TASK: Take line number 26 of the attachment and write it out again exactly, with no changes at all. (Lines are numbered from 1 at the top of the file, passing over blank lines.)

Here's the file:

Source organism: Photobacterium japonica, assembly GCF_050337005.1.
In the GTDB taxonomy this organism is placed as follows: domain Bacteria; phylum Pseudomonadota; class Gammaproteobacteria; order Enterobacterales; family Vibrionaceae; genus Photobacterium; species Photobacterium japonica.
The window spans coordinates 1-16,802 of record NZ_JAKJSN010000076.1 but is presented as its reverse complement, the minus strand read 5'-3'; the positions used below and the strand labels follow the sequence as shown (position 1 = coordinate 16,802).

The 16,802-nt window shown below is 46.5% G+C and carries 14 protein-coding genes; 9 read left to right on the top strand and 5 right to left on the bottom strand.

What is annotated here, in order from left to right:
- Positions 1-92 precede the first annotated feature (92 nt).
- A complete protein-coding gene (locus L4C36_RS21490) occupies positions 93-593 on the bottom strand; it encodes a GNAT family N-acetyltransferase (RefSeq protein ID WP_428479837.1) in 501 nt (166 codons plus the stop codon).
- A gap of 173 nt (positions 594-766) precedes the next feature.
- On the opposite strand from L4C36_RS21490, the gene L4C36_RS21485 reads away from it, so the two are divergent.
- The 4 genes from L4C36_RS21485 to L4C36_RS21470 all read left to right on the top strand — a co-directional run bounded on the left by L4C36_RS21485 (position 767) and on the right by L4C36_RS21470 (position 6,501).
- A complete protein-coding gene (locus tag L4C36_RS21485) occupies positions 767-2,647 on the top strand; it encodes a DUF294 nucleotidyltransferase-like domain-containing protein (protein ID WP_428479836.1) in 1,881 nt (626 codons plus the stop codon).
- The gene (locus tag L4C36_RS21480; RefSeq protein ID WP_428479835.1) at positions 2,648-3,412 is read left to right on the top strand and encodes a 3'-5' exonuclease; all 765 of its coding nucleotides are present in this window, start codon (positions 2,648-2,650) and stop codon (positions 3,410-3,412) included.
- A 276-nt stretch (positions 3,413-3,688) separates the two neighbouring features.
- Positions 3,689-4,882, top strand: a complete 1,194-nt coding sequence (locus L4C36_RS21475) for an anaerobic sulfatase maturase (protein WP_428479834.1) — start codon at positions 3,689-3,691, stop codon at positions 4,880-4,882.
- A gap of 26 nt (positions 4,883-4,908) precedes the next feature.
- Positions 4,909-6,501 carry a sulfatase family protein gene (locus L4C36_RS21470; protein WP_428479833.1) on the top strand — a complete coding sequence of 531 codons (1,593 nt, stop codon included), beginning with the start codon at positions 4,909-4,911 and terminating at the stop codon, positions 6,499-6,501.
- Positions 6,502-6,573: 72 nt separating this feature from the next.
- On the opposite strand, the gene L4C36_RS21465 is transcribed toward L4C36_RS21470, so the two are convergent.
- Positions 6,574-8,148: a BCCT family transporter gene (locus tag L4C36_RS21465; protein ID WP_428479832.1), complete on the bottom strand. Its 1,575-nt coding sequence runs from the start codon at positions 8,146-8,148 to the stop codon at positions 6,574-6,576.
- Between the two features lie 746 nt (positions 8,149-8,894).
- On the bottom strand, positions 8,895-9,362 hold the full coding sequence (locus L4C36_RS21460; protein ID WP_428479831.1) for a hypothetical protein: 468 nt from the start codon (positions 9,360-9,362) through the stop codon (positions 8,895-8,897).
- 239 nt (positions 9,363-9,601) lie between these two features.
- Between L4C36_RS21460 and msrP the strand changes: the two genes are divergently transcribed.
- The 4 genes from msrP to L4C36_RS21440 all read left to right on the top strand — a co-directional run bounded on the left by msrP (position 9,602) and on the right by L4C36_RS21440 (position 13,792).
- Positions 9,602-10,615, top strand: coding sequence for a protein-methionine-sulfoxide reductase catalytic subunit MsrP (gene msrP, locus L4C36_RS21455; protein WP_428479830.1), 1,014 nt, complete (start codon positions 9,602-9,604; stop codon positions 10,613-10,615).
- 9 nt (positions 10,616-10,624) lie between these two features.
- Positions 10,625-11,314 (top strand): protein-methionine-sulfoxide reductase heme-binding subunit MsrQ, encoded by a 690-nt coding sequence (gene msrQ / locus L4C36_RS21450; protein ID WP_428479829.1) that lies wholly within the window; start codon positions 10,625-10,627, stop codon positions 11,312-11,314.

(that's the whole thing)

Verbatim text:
- 9 nt (positions 10,616-10,624) lie between these two features.